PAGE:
A Shifting Epidemic
Through a variety of mechanisms, then, an epidemic expanding at a terrifying rate was stabilized. This stabilization of HIV incidence is a major victory in the prevention battle, no less impressive than the parallel strides made on the treatment front. Unfortunately, stabilization has occurred at a rate of new infections that remains far too high: 40,000 new cases a year -- or 110 a day, more than one every 15 minutes. The reasons for the continued high levels of HIV transmission are no less complex than the human activities in which they are embedded, and are far from new phenomena: unintended pregnancy, sexually transmitted diseases, and drug use are ancient problems which do not allow easy solutions.
Moreover, the AIDS epidemic is a constantly moving target. Although it was always an incomplete caricature, early AIDS was seen as a disease of middle class white men or of injecting drug users in the major coastal urban centers. And while it is true that this population remains a major focus (the majority of new HIV infections occur among gay men), the epidemic has long been multi-focal, making its presence known in every state and virtually every locality of the nation. Urban, suburban, and rural populations, heterosexual men and women, babies, children, teenagers, and older adults: all have been affected.
Yet certain concentrations of the disease in specific subpopulations and other general trends are clear, many of them linked to larger societal issues such as poverty, discrimination, racism, sexism, homophobia, homelessness, and other systemic problems. Most notably, HIV and AIDS disproportionately affect communities of color. While non-Hispanic African Americans compose approximately 13% of the overall population, they represent over 36% of cumulative AIDS cases and 45% of new HIV infections; similarly Hispanics who are about 12% of the national population represent 18% of cumulative AIDS cases and 22% of new HIV infections. Among these racial/ethnic groups, men who have sex with men continue to represent the largest number of new infections, with women infected by heterosexual contact a rapidly growing population as well. In addition, young people are disproportionately impacted.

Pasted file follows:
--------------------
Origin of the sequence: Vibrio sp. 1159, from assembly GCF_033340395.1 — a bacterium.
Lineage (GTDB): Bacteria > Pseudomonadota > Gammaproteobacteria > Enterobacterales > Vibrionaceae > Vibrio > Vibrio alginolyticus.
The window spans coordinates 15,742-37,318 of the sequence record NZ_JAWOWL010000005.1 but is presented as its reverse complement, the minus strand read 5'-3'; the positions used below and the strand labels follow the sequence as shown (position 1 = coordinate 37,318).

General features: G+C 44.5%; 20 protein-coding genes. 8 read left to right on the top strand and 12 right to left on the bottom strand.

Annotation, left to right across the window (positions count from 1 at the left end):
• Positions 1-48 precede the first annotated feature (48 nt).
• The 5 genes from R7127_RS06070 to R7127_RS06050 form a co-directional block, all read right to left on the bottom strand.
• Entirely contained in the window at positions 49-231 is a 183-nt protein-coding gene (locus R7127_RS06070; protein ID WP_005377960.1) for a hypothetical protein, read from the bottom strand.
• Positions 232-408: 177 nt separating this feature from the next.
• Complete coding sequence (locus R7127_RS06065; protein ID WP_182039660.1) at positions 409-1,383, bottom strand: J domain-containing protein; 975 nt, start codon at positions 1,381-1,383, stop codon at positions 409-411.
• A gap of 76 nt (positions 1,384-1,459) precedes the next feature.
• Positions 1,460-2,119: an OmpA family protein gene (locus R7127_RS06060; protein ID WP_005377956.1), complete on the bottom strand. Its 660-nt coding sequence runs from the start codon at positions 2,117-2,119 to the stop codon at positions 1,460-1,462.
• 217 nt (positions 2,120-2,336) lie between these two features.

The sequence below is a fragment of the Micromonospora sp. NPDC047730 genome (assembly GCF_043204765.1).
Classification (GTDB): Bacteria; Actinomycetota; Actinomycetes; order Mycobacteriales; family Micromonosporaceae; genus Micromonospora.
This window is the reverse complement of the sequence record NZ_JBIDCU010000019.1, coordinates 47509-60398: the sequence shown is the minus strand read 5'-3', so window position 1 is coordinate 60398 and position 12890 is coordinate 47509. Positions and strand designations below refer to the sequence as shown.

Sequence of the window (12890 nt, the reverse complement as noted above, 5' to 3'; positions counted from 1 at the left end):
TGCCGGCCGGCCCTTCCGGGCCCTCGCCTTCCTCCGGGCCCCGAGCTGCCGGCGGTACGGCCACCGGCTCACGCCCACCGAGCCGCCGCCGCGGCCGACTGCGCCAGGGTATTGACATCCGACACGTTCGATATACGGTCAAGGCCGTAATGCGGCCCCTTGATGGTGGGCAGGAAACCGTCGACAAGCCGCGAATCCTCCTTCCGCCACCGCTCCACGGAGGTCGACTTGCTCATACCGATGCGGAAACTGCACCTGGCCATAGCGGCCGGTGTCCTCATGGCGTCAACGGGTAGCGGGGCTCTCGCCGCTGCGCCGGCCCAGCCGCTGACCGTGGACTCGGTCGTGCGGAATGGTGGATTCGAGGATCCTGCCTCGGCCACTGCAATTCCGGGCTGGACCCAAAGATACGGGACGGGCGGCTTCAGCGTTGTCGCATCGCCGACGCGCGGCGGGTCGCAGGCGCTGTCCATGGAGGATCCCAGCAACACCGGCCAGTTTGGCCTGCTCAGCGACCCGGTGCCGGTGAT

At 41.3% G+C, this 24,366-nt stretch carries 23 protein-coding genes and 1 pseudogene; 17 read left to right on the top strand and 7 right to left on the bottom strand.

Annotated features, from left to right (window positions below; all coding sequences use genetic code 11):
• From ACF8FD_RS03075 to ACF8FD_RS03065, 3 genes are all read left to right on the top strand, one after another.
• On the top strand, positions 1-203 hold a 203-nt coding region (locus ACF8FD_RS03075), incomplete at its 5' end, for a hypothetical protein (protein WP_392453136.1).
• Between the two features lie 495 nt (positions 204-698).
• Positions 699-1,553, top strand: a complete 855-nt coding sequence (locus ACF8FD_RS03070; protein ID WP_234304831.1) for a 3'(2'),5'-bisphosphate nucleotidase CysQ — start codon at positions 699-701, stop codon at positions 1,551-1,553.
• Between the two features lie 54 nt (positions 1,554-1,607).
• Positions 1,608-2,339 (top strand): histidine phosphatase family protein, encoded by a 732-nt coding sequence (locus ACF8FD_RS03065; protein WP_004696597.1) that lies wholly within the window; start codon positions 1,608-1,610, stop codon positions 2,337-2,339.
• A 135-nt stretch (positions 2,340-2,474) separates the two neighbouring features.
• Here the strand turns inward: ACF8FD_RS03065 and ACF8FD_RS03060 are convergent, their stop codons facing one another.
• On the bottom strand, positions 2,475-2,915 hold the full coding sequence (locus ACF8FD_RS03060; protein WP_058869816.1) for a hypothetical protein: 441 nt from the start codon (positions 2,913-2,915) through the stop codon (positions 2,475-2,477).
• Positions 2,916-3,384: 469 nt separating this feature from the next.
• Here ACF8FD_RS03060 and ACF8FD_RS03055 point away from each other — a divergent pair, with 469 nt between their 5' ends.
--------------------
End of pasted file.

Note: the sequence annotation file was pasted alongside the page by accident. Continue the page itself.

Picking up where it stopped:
The appropriate response to an expanding epidemic is an expanding response, not standing in place. However, approaches designed during an earlier, acute phase of the epidemic may no longer be applicable to an epidemic entering its third decade. Different communities require different strategies and messages. Advances in treatment have implications for prevention that must be factored into any rethinking of prevention. In all, previous victories on the prevention front must be sustained and expanded, amidst a renewed commitment to prevention.
Body Positive Editor Raymond A. Smith, Ph.D., was formerly Director of Research with the National Alliance of State and Territorial AIDS Directors (NASTAD) in Washington, DC, with whose permission this article was adapted for publication here.
Back to the May 2001 Issue of Body Positive Magazine.